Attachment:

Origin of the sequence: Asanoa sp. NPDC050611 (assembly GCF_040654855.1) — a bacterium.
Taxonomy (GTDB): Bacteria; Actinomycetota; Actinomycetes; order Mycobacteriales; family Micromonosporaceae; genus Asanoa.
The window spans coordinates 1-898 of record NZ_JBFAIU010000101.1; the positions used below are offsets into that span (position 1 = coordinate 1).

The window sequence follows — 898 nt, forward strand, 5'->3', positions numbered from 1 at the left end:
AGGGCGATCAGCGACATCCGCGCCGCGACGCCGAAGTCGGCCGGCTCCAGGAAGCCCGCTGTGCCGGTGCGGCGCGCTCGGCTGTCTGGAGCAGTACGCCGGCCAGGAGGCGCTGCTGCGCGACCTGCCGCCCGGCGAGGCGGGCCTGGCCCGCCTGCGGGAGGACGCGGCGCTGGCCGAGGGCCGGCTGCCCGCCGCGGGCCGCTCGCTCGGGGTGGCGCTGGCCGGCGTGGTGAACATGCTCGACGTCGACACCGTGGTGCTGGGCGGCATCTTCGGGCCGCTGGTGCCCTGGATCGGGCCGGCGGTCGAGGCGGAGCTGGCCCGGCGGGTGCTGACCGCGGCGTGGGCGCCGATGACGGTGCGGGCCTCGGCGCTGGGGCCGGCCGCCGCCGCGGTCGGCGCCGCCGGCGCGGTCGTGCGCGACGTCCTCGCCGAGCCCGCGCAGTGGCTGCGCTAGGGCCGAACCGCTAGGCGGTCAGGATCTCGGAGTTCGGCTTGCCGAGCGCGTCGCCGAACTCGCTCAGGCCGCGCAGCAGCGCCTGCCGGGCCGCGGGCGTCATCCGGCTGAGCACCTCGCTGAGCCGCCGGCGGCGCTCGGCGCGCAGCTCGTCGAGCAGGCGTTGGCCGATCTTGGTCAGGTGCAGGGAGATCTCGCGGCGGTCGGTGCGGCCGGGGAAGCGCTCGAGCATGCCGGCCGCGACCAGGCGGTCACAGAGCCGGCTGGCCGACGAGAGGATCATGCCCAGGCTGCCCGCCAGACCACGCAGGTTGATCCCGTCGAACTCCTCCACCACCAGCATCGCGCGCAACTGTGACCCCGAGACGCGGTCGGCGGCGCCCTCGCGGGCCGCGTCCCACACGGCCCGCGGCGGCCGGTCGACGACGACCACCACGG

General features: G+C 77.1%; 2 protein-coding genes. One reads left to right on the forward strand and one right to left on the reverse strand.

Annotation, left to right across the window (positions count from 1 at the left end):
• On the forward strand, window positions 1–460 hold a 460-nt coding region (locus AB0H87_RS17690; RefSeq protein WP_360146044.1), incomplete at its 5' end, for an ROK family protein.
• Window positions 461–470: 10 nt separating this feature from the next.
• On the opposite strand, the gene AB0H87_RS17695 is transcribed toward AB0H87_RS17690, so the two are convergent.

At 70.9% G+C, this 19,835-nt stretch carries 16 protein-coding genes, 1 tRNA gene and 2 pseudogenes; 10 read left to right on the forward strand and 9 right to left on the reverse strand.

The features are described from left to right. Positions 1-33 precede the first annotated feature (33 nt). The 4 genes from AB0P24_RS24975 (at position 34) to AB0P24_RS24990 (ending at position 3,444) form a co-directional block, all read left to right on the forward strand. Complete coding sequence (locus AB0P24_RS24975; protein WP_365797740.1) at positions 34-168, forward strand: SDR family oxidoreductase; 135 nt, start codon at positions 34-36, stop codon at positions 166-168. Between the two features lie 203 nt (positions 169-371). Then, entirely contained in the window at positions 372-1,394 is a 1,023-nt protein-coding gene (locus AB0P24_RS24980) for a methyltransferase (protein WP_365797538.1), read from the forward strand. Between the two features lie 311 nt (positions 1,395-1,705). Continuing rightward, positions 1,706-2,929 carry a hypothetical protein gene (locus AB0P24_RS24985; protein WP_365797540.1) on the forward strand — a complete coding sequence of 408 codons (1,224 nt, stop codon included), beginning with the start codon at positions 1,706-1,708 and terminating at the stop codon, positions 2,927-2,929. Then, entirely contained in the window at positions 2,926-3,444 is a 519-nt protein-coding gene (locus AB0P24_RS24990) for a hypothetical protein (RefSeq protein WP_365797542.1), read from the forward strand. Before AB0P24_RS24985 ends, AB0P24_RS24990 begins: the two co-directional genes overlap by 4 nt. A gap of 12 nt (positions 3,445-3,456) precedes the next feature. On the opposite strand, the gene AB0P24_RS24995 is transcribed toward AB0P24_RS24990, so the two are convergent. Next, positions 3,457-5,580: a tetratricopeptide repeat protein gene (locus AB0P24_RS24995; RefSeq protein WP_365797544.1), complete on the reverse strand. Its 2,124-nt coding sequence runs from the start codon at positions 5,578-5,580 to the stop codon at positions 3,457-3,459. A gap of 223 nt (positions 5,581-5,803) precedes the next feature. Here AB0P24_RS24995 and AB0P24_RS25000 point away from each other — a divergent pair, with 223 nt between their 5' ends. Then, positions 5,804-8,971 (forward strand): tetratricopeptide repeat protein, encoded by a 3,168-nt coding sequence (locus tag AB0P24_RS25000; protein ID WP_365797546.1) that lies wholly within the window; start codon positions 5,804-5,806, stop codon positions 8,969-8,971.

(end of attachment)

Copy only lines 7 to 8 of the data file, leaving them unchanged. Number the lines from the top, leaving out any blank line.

Annotation, left to right across the window (positions count from 1 at the left end):
• On the forward strand, window positions 1–460 hold a 460-nt coding region (locus AB0H87_RS17690; RefSeq protein WP_360146044.1), incomplete at its 5' end, for an ROK family protein.